As a parolee, Mr. Hernandez-Gonzalez was never lawfully admitted for permanent residence in the United States. Accordingly, section 1182(c) cannot provide him relief.
Under 8 U.S.C. § 1182(h), an individual who is excluded for being convicted of crimes involving moral turpitude may avoid exclusion if (1) his departure would cause extreme hardship to his American citizen spouse and (2) "the Attorney General . . . has consented to the alien's applying or reapplying for a visa, for admission to the United States, or adjustment of status." The petitioner does not assert and the documents submitted to the court do not indicate that the Attorney General has consented to him applying for an immigrant visa for admission to the United States or for adjustment of status. Section 1182(h) cannot assist Mr. Hernandez-Gonzalez.
Mr. Hernandez-Gonzalez further argues that he should be granted asylum and withholding of deportation on the grounds that he has a well-founded fear that he will be persecuted if he is excluded from the United States. Asylum and withholding of deportation are not available to individuals who are a danger to the community as a result of having been convicted of a particularly serious crime. 8 C.F.R. §§ 208.14(d)(1), 208.16(c); 8 U.S.C. § 1253(h)(2)(B);
see e.g. Garcia v. Immigration and Naturalization Service, 7 F.3d 1320, 1323 (7th Cir. 1993); Urbina-Mauricio v. Immigration and Naturalization Service, 989 F.2d 1085, 1088 (9th Cir. 1993). "An alien who has been convicted of an aggravated felony is considered to have committed a particularly serious crime." 8 U.S.C. § 1253(h)(2)(D). 8 U.S.C. § 1101(43)(F) defines "aggravated felony" to include "a theft offense . . . for which the term of imprisonment imposed . . . is at least 5 years." The petitioner was sentenced to seven years' incarceration for the offense of armed robbery and, therefore, has committed a particularly serious crime. Even prior to the amendment adding section 1101(43)(F), the BIA deemed armed robbery a particularly serious crime. See Matter of Carballe, 19 I. & N. Dec. 357, 360-361 (BIA 1986), modified on other grounds, Matter of Gonzalez, 19 I. & N. Dec. 682 (BIA 1988).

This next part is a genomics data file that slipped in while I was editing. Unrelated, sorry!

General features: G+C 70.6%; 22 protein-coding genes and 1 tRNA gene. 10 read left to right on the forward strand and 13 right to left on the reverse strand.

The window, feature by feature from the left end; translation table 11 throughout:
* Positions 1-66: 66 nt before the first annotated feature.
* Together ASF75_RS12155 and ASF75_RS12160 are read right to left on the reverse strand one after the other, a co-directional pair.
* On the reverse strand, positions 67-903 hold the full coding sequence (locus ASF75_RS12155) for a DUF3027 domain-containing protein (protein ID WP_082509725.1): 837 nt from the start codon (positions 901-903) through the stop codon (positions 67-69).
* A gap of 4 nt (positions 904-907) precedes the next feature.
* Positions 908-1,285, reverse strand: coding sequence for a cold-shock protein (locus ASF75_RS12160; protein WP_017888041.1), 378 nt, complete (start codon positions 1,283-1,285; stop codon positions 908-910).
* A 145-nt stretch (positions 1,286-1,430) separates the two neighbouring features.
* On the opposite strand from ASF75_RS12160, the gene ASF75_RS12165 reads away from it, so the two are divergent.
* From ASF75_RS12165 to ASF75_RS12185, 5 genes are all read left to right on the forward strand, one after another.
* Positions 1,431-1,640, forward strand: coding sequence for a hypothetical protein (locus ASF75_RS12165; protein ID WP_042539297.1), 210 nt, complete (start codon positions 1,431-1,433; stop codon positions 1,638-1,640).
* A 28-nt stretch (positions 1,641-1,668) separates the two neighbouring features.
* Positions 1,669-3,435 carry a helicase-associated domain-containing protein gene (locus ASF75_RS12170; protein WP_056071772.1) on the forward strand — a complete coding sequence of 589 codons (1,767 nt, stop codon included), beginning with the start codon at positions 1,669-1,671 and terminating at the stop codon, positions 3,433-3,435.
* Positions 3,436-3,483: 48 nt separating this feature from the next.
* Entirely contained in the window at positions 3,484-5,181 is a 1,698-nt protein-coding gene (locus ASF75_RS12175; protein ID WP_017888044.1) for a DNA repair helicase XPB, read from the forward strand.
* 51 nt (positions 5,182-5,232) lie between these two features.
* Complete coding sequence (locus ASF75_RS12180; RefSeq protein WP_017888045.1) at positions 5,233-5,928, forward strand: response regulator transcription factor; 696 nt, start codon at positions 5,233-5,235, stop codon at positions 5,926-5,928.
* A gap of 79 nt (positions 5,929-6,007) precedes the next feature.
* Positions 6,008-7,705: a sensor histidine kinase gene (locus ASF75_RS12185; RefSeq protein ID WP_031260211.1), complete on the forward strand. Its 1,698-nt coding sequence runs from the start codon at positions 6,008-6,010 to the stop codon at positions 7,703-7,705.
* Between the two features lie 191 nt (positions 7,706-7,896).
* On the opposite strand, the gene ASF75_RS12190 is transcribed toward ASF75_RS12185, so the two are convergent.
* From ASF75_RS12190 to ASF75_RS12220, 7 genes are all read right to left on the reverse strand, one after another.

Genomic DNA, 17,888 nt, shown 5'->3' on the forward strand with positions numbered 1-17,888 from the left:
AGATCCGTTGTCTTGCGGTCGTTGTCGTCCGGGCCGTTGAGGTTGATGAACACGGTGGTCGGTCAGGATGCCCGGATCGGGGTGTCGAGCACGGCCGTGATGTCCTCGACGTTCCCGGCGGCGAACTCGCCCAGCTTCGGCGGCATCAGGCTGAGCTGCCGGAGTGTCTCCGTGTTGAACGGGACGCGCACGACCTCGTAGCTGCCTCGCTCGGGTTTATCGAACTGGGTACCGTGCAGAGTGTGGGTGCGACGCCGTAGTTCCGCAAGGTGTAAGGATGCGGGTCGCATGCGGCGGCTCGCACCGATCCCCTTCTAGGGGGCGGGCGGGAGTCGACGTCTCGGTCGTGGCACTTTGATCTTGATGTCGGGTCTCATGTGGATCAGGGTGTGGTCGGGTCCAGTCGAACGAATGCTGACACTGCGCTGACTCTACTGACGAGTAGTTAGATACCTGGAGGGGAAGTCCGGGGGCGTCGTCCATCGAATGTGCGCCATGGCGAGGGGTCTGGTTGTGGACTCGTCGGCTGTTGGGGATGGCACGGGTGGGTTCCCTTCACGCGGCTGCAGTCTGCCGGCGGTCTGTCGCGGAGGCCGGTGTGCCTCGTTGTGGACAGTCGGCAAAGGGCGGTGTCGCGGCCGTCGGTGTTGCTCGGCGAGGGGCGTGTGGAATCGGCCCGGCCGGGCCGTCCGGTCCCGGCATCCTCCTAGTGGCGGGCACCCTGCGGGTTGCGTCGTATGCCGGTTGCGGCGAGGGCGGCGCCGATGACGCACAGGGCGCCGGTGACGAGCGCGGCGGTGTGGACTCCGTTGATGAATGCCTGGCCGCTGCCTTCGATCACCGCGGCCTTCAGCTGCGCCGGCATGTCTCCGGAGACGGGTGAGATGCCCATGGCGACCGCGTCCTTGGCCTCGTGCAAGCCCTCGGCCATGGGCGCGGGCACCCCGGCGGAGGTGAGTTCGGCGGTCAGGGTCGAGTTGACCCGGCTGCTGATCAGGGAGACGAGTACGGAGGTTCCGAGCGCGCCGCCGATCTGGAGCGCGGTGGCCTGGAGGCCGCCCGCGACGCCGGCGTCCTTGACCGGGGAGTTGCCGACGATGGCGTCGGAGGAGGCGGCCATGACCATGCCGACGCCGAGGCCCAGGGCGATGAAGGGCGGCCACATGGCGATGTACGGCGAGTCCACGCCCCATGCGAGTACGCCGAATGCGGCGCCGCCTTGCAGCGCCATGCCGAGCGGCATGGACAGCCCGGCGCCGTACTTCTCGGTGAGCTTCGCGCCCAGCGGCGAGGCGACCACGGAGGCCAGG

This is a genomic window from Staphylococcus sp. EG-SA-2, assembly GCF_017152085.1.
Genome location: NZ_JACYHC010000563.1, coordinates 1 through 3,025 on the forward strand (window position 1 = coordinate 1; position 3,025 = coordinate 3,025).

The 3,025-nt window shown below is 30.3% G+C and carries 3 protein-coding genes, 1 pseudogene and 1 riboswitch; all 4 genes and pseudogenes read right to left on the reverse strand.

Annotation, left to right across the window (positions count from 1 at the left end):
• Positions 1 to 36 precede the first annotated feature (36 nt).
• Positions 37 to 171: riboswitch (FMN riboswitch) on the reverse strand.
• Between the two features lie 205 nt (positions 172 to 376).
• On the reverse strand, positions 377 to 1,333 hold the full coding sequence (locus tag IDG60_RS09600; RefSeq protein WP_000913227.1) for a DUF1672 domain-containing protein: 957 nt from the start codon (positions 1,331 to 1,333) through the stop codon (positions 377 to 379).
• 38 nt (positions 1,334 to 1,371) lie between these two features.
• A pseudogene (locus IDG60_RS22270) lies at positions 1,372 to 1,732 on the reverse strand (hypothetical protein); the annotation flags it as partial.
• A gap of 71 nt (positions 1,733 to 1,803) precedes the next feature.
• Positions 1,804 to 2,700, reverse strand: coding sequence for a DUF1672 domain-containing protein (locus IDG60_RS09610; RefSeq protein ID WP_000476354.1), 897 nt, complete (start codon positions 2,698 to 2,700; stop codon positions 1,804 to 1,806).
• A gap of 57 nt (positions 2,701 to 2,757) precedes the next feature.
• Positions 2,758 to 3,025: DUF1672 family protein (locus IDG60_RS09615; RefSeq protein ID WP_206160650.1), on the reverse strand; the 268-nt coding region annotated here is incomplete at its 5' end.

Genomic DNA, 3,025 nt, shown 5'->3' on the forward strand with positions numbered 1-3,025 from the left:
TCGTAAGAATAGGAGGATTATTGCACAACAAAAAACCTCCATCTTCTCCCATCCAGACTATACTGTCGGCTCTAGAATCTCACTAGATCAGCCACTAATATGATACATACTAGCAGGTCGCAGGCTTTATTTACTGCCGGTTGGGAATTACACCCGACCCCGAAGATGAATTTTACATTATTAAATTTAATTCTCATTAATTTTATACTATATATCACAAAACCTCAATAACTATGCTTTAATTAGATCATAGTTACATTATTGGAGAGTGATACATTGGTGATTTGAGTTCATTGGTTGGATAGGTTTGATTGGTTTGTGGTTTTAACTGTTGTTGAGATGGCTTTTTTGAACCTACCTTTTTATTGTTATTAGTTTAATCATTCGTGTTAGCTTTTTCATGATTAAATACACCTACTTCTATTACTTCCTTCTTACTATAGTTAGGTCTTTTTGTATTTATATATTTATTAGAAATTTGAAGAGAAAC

This offense is especially heinous because it involved the use of a firearm. Thus, the petitioner's conviction for committing the crime of armed robbery, a particularly serious crime, renders him a danger to the community of the United States. Consequently, Mr. Hernandez-Gonzalez may not be granted relief under these provisions.
Finally, the petitioner maintains that his status should be adjusted to that of an alien lawfully admitted for permanent residence under 8 U.S.C. § 1255 because his spouse is a United States citizen. To obtain an adjustment in status, an alien must (1) apply for such adjustment, (2) be eligible to receive an immigrant visa, (3) be admissible to the United States for permanent residence and (4) have an immigrant visa immediately available to him at the time of filing an application for adjustment in status. 8 U.S.C. § 1255(a). Mr. Hernandez-Gonzalez is not admissible to this country for permanent residence. His convictions for at least three crimes involving moral turpitude -- armed robbery, aggravated battery and unlawful aggravated restraint -- render him ineligible for ...